Thursday, October 9, 2008

The Goal is to Have a Goal, and a Good One

In my experience, one of the most trendy items to cover in the preseason is the topic of goals. I do not know the percentage of coaches that ask their players and teams to set them, but I would venture to say goal setting is one of the strongest correlated variables in sports preparation. Some come up with goals the right way, while for others, creating realistic challenges is quite a conundrum.

Sport psychology literature warrants that goal setting is a very effective performance technique, particularly when goals are specific, measurable, reachable, and process oriented. Many people, though, do not know how to lay out the laws, nor stick with them, throughout the course of a lengthy season -- even a drawn-out week. More often than not, I have worked with an athlete who attempted (or was forced) to write down his goals, submit them to his coach, and then forgot what he wrote because he never saw the list again. Or it was not reflected on or reviewed in a structured manner. Sound familiar to anyone?

Goals are good. They help to motivate. They can keep one focused. They influence one's confidence -- hopefully in a good way. They may even be good for team building if discussed, criticized, and reworked among peers, coaches, or teammates.

And if they are personal but can still aid the team in its overall philosophy, then being able to construct goals is a true asset -- even a talent. Muss cited Andrew Bynum's goal to get 20 and 10 each game this season. Nice, though Coach Jackson doesn't believe the 20 can happen within his system. I wonder if Phil told his young big his thoughts or if Bynum had to read about them as we did? And I wonder if the budding star explained to his coach why he thought he was going to average an astounding double-double? Did he actually plan his outcome goals with performance goals this past summer? Was there time to pre-meditate before presenting a potentially enlightening moment to his philosophical coach? Hoopscoach reports Michael Curry sacrificed free time to stay in prime shape and work on his game consistently in order to prove to himself and others that he deserved what he dreamed. I hope Bynum put in the mental and physical work, too.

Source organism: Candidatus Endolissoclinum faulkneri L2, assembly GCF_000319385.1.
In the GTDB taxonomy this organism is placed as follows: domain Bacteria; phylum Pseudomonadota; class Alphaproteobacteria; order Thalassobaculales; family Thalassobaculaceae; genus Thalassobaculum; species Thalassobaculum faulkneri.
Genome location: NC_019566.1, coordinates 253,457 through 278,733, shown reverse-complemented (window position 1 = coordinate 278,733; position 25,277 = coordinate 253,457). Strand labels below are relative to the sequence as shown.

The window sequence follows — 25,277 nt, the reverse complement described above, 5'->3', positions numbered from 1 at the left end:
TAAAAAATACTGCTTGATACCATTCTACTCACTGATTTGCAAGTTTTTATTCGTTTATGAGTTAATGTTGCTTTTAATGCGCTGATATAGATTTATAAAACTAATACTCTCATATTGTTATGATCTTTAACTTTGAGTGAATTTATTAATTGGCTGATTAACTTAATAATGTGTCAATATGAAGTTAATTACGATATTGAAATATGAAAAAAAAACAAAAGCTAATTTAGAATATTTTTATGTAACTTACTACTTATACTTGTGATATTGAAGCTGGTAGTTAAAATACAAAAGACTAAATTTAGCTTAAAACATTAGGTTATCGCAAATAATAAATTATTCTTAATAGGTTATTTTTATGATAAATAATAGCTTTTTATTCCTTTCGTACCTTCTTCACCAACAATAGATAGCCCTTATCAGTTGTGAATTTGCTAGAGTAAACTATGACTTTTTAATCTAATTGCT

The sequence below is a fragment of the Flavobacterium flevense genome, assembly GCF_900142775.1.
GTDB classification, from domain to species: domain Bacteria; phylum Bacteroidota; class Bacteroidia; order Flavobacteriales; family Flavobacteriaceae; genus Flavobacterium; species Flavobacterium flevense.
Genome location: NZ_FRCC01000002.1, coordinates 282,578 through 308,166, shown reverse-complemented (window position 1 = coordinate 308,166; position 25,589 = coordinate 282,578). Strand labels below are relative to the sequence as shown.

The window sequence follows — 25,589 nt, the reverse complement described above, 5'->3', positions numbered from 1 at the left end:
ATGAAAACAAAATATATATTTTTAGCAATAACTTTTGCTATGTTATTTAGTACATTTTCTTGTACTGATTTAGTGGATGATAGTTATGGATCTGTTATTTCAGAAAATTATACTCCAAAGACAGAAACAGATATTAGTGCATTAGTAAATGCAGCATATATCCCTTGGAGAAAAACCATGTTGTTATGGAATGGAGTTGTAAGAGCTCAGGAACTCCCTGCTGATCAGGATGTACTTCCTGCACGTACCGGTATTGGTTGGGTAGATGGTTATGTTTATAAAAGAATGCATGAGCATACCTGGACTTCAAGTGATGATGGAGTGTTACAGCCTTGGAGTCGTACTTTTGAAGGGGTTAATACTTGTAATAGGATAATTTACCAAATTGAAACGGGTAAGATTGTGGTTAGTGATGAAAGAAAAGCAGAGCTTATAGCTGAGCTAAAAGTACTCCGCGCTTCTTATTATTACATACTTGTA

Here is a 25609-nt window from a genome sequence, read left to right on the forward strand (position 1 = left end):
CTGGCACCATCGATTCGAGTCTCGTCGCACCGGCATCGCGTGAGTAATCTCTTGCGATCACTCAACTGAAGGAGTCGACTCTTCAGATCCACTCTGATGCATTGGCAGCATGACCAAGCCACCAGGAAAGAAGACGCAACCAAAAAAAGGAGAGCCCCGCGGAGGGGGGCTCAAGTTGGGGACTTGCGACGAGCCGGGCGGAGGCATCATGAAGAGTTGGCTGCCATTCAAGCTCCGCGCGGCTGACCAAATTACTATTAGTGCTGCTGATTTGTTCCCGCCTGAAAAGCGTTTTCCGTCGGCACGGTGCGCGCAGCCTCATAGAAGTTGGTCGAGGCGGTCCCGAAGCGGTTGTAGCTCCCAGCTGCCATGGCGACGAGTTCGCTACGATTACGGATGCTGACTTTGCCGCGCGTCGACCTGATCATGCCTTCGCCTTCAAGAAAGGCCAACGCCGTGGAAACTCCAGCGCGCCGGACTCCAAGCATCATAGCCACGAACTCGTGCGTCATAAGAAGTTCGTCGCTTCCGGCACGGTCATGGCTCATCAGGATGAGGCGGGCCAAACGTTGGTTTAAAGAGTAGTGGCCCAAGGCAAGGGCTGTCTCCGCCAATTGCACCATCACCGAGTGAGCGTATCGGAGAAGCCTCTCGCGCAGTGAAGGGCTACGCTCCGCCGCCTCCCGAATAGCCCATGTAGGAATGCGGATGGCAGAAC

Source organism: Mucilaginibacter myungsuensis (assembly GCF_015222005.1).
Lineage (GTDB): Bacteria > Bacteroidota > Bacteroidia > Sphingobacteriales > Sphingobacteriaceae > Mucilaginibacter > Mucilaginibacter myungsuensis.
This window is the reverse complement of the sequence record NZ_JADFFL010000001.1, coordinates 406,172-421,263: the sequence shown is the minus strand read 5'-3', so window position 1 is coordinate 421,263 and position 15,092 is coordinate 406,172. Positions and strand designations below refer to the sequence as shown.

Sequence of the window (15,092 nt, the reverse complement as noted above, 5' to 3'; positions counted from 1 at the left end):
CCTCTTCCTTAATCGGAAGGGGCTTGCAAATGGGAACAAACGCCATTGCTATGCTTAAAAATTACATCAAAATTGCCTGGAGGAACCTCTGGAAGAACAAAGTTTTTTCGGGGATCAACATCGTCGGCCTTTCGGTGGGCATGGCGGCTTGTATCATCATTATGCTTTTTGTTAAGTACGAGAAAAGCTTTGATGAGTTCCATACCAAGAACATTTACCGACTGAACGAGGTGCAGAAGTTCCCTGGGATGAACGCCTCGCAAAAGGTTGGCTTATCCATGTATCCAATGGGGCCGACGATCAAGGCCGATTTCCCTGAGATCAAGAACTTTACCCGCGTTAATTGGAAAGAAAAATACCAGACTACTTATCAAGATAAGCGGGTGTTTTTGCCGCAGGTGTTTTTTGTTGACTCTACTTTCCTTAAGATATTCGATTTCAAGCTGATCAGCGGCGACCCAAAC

A player and a coach can talk the talk. But each has to write the talk (and have support provided along the way). At the very least, structure the talk that leads to the walk... otherwise, the goals are empty -- as the hoops will be without any follow through.


CB Boys Basketball said...

Any chance you can give us a game plan to setting and achieving goals. I'm asking for an outline.

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